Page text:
Redesigning RTD-Based Temperature Sensors for the Smart Factory Age

Redesigning RTD-Based Temperature Sensors for the Smart Factory Age

Author's Contact Information

Brian Condell

Brian Condell

Michael Jackson

Michael Jackson

Abstract

This article shows how a resistance temperature detector (RTD) industrial temperature sensor can be quickly redesigned to meet smart factory demands for temperature measurement devices with smaller form factors, flexible communications, and remote configurability. This can be done using a highly integrated analog front end (AFE) and an IO-Link® transceiver.

Introduction

The old saying “if it ain’t broke, don’t fix it” cautions against tampering with something that performs reliably and regularly proves its worth. Arguably, this advice applies to the circuit design used in many RTD sensors that quietly and efficiently measure temperature in industrial manufacturing facilities worldwide. However, to meet the requirements of Industry 4.0, factories are becoming smarter, and it is becoming clear that many current RTD sensors will not be fit for purpose in these environments. Smaller form factors, flexible communications, and remote configurability are some features that automation engineers now demand from industrial temperature sensors, but incumbent solutions cannot support them. This article revisits the building blocks used in the design of many RTD-based temperature sensors and discusses the limitations that these impose on a sensor’s application. It then shows how to quickly redesign this type of sensor to equip it with the features required in this new industrial age.

Figure 1. An example of an RTD-based temperature sensor.

Temperature Sensor Building Blocks

The building blocks of an RTD industrial temperature sensor are shown in Figure 2.

Figure 2. A block diagram of an RTD industrial temperature sensor.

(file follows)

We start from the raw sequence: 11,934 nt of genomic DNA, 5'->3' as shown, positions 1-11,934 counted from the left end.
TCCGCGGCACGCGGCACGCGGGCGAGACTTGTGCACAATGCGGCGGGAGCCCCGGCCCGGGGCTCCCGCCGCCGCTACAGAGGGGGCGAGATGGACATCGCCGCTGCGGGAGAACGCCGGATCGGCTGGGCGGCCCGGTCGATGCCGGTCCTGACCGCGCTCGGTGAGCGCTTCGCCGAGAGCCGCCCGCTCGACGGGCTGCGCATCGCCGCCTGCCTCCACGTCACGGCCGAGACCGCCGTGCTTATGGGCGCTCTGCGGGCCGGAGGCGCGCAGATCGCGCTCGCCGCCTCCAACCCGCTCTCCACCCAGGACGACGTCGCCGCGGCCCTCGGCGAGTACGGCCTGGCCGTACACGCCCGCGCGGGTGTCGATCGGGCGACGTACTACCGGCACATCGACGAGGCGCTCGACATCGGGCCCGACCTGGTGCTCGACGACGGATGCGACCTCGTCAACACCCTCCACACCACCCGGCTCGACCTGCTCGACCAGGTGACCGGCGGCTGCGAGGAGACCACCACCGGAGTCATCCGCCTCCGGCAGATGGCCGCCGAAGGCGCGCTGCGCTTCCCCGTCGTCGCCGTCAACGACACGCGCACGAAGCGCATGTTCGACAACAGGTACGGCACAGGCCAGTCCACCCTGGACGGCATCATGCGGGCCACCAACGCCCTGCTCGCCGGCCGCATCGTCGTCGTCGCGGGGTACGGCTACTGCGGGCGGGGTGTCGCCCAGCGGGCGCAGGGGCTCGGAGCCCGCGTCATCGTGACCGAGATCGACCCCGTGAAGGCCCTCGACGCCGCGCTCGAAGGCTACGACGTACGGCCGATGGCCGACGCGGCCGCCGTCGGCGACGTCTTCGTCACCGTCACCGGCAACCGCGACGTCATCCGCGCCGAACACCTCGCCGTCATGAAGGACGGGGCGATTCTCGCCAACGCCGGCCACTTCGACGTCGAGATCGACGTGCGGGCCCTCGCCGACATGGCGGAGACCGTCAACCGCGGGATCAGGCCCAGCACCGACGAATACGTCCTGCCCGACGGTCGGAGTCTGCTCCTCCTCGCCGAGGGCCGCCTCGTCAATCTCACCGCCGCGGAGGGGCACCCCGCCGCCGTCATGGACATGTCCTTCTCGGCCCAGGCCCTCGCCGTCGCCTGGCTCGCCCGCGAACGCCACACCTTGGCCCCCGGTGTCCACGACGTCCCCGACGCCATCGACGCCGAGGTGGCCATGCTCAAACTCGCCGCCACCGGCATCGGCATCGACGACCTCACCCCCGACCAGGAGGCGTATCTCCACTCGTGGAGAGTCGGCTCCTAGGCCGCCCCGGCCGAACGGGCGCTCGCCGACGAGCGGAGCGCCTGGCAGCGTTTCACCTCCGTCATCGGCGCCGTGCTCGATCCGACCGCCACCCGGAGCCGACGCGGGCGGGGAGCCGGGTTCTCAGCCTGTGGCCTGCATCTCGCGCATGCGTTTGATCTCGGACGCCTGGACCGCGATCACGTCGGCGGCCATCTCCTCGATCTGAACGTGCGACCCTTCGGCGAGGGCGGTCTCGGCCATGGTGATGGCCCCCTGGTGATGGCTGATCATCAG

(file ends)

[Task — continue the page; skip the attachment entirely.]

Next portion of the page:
An RTD translates a physical quantity (temperature) into an electrical signal and is typically used to detect temperatures between –200°C and +850°, having a highly linear response over this temperature range. Metal elements commonly used in RTDs include nickel (Ni), copper (Cu), and platinum (Pt), with Pt100 and Pt1000 platinum RTDs being the most common. An RTD can consist of either two, three, or four wires, but the 3-wire and 4-wire versions are the most popular. Since they are passive devices, RTDs require an excitation current to produce an output voltage. This can be generated using a voltage reference, buffered by an operational amplifier that drives current into the RTD to produce an output voltage signal that varies in response to changes in temperature. This signal varies from tens to hundreds of millivolts depending on the type of RTD used and the measured temperature, as shown in Figure 3.

Figure 3. A voltage signal produced by a Pt100 RTD in response to increasing temperature.

The AFE amplifies and conditions the low amplitude RTD signal before the analog-to-digital converter (ADC) digitizes it for the microcontroller to run an algorithm to compensate for any nonlinearity it contains. This sends the digital output to a process controller via a communications interface. The AFE is commonly implemented using a signal chain of components in which each performs a dedicated function, as shown in Figure 4.

Figure 4. An AFE implemented using separate discrete components in the signal chain.